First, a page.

Tom Piccin looks at the peformance of insurance stocks over the past year

The past year was a strong one for insurance stocks. Shares in the sector, which surged in 2005, have continued to rise in the past 12 months, fuelled by a combination of takeover speculation, a benign hurricane season and a healthy market.

Admiral was the success story of the year. The motor insurer has produced outstanding returns for shareholders since it floated at the tail end of 2004 at under 300p.

This year its stocks posted a 120% gain, beginning the year at 466p and closing at 1015p as Insurance Times went to press.

A 24% increase in first half profits in September pushed the stock to all time highs and cleared the way for a relentless run. It was given another boost in December, by the announcement that new reinsurance contracts had been signed with Swiss Re and Partner Re.

And the good news wasn't confined to insurers.

It's been a terrific year for AIM-listed Broker Network Holdings whose share price has almost doubled within the 12 months.

Earlier in the year, the group reported an 84% increase in profit before tax, adding that it was to shift the emphasis of its acquisition programme to target larger non-Broker Network members. Shares, currently at 221p, are up over 97% on the year.

THB Group also ended the year up nearly 100%. Earlier in the year, the company reported a 47% increase in full-year profits before tax to £3.3m, up from £2.2m in 2005. This brought the stock up from 81p to 117p.

FTSE 100 listed, Royal & SunAlliance (R&SA) put in another strong year, rallying over 15%.

After floundering in the first half of the year the stock found direction with the group's announcement of a range of growth initiatives designed to save £130m per annum in expenses by mid-2008, albeit aided by the loss of over 1,500 jobs worldwide.

The insurer also announced a significant restructure to its business and said it was to streamline its operations with the sale of its US arm to Arrowpoint Capital.

Shares jumped on the news but have moved sideways since November, when the move was dealt a blow by the announcement from General Motors that it would be launching a suit to prevent the sale. The deal has since stalled due to regulatory issues.

Shares in R&SA, which has continued to be touted as an acquisition target, stood at 151p as Insurance Times went to press.

Not all shares performed strongly. Jardine Lloyd Thompson (JLT) had a volatile year sending shareholders on a wild ride.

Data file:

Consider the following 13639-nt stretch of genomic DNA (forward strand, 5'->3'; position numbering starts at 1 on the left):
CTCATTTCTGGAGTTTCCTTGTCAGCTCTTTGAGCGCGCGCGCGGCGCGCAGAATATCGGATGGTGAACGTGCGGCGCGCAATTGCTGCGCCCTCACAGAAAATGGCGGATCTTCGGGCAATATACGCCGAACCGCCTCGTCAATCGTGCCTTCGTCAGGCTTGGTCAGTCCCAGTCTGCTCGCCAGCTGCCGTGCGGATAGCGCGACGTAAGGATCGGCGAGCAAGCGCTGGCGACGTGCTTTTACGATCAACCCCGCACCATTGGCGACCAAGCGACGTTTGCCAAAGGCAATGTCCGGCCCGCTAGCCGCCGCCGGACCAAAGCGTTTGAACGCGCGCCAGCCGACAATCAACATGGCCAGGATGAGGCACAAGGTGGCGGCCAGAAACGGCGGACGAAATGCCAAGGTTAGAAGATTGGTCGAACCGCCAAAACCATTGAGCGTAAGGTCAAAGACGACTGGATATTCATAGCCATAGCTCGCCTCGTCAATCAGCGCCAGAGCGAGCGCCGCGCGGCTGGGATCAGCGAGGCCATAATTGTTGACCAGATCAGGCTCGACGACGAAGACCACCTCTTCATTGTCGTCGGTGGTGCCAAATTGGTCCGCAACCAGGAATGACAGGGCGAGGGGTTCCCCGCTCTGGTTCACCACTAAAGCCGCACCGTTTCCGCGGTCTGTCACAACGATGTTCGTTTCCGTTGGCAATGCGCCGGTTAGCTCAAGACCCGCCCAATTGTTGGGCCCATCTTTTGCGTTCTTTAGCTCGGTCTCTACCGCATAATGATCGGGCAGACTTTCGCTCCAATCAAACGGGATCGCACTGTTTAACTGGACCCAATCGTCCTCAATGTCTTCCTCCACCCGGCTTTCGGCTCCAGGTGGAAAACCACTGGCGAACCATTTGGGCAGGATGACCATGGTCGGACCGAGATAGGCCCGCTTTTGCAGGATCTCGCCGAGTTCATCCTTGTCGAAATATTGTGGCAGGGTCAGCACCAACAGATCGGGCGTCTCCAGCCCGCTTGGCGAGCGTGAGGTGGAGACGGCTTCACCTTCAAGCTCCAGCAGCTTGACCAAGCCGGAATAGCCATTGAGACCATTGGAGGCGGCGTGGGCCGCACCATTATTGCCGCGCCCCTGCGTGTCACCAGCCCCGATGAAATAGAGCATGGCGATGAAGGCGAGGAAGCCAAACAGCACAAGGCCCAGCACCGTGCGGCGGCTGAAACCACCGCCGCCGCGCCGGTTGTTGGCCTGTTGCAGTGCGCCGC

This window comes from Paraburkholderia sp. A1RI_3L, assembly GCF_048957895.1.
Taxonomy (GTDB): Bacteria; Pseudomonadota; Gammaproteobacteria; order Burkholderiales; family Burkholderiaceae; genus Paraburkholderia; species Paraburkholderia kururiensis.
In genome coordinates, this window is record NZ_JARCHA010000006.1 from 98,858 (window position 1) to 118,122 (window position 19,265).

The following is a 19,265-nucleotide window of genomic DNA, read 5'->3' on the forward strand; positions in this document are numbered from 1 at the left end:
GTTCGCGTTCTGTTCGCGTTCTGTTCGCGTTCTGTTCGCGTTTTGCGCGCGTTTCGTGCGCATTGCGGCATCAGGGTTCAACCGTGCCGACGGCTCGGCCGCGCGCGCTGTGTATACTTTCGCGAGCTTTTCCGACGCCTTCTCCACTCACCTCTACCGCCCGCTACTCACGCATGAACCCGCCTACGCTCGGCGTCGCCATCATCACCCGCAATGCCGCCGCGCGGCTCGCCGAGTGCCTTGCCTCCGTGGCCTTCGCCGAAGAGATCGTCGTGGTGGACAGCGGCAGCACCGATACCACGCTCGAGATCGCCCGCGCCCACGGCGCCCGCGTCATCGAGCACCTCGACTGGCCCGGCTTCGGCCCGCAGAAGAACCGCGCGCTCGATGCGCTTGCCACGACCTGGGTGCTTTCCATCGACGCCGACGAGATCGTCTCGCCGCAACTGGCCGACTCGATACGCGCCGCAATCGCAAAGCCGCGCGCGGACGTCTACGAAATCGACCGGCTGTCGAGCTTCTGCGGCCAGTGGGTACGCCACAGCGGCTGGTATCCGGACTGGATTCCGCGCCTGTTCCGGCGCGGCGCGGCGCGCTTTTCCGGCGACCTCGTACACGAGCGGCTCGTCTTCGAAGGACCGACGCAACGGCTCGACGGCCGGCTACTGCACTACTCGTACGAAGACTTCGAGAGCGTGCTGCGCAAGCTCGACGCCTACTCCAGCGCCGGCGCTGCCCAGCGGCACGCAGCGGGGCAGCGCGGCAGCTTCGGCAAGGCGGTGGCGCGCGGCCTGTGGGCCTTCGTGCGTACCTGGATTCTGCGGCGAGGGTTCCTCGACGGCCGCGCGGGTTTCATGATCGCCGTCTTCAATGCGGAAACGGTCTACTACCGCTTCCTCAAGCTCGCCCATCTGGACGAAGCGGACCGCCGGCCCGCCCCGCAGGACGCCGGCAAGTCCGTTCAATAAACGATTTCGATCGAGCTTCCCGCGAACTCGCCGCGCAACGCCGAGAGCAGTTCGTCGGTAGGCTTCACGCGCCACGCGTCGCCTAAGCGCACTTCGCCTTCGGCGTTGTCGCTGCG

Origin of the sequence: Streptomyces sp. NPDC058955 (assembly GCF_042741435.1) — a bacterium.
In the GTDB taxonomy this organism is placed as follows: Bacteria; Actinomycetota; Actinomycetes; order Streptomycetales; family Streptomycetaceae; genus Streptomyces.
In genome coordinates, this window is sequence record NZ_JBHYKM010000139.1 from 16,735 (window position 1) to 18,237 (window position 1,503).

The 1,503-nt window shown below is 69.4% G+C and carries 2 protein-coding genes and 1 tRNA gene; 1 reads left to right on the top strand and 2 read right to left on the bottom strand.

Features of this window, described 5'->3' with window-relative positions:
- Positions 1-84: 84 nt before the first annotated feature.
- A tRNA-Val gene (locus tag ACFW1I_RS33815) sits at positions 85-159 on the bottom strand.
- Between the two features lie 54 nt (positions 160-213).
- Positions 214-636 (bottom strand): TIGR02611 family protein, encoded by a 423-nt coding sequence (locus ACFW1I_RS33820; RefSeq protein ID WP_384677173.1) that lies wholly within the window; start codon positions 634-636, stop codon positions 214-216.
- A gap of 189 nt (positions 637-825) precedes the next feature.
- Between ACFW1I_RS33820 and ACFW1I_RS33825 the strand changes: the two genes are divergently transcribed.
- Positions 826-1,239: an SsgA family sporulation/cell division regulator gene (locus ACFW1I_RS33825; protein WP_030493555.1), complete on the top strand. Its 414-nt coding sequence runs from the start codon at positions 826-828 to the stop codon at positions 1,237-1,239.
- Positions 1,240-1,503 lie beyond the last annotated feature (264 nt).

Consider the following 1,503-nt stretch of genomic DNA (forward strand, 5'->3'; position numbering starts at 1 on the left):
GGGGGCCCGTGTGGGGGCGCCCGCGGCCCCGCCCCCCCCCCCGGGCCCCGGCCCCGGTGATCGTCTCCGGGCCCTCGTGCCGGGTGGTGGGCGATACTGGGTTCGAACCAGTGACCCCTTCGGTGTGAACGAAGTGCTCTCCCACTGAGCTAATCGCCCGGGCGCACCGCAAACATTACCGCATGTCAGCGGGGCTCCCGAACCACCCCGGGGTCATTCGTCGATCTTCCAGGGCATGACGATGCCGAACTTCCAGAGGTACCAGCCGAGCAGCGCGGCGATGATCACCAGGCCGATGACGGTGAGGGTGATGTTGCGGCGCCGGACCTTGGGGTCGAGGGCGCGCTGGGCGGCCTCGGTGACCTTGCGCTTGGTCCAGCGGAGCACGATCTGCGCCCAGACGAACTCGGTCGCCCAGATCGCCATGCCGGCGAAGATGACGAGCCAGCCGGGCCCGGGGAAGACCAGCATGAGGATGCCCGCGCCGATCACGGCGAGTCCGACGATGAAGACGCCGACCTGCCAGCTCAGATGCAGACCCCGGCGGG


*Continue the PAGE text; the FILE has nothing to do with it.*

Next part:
The broker's share price took a battering in the first few months of 2006, falling over 30% from its high at the beginning of January.

The downward spiral gathered momentum in March and the price dropped over 20% in two days, when the company reported a fall in pre-tax profits for 2005 and a lacklustre outlook in its trading performance for the year ahead.

Hampered by the resignation in April of Dominic Collins, executive chairman of JLT Risk Solutions division, the shares reached a nadir in June and then began a brief rally as traders mulled over the potential bid for rival broker Heath Lambert.

After this fell through, JLT nosedived again before slowly clawing back lost ground in the later part of the year as profits edged up. The company announced a major operational restructure and even trumped rival bids to win the Olympic contract.

As Insurance Times went to press, shares were at 427p.

A number of companies announced plans during the year to float on the stock market.

Heritage Underwriting Agency, launched this year on AIM, achieved a placing which raised the Lloyd's insurer £14.6m. Shares in the stock were placed at 75p and are now at 103p.

Meanwhile, software house SSP's listing in October raised £15m for the company to prepare the way for possible European expansion.

So will 2007 be another buoyant year for insurance stocks? With the FTSE 100 at its highest point since 2001 and still climbing, it could well be.

This view was echoed recently by Thomas Hess, Swiss Re's chief economist who stated that 2007 will be another profitable year for non-life insurance, adding: "A key to sustaining these attractive profits will be for the insurance industry to remain disciplined towards competition and pricing." IT